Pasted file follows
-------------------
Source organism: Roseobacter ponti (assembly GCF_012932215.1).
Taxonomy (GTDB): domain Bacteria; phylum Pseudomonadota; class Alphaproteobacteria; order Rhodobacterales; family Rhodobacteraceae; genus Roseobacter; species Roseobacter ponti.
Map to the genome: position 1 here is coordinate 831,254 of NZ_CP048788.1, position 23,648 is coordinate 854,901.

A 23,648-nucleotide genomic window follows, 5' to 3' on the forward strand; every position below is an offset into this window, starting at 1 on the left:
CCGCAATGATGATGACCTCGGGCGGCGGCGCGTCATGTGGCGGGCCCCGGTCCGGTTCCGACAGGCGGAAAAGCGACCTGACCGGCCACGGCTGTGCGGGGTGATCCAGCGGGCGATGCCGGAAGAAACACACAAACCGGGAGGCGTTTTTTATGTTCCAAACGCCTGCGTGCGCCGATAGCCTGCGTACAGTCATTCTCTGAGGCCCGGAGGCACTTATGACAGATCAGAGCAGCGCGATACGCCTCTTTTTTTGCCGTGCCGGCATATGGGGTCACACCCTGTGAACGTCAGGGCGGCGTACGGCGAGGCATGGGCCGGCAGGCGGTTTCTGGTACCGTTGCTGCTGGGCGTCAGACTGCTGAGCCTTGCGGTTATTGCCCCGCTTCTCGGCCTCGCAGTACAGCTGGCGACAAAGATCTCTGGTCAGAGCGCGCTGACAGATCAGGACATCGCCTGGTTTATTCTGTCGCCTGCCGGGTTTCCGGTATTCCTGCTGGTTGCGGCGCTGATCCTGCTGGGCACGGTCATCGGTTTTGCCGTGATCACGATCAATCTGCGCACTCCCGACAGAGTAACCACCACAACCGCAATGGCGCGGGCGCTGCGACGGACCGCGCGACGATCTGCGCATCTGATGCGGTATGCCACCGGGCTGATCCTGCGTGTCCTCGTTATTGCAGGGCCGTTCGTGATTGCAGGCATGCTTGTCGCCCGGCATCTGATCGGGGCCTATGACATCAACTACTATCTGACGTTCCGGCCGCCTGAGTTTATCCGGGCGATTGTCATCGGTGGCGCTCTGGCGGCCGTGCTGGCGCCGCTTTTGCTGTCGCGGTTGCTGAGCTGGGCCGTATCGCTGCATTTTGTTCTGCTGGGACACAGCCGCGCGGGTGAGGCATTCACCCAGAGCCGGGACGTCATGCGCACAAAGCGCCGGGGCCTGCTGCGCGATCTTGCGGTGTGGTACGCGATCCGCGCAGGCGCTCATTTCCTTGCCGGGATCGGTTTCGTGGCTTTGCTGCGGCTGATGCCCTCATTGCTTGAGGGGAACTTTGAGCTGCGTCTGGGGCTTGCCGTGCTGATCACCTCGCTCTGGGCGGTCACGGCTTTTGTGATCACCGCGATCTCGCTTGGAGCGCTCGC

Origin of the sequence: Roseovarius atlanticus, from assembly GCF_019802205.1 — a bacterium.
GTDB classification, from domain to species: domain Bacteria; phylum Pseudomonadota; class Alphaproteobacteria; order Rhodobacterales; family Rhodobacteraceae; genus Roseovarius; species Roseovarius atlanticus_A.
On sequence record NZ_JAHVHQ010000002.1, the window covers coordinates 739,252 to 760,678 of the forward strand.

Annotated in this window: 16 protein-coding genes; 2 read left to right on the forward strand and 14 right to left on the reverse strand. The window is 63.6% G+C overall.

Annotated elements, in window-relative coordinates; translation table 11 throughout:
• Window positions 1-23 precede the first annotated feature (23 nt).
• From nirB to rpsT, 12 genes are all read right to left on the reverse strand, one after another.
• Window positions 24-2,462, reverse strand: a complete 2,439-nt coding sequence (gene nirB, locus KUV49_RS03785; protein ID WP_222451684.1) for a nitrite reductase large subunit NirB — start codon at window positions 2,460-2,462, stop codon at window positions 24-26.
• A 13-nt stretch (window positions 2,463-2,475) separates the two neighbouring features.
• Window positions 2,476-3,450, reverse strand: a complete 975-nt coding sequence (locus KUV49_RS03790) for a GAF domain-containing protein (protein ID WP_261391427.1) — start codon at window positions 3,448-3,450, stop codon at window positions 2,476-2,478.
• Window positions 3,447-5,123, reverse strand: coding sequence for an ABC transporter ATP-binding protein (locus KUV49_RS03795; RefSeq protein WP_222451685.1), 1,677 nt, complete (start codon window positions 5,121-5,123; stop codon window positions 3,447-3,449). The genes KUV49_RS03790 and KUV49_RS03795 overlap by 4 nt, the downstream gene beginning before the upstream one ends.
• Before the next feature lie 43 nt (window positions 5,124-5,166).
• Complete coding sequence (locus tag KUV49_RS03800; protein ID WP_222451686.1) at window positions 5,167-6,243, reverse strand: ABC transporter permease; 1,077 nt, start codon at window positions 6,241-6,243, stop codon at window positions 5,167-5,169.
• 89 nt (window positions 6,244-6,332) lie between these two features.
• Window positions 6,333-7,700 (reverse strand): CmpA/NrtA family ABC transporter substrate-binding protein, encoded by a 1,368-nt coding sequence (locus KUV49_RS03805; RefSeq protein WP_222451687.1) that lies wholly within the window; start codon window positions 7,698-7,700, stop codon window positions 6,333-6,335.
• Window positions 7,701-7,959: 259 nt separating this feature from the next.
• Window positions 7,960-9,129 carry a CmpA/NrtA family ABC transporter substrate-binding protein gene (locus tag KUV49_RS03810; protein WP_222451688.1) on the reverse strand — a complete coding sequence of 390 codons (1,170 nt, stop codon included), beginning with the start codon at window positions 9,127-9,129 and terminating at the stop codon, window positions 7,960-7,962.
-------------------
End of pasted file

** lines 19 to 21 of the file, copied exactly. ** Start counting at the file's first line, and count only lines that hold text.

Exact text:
• 89 nt (window positions 6,244-6,332) lie between these two features.
• Window positions 6,333-7,700 (reverse strand): CmpA/NrtA family ABC transporter substrate-binding protein, encoded by a 1,368-nt coding sequence (locus KUV49_RS03805; RefSeq protein WP_222451687.1) that lies wholly within the window; start codon window positions 7,698-7,700, stop codon window positions 6,333-6,335.
• Window positions 7,701-7,959: 259 nt separating this feature from the next.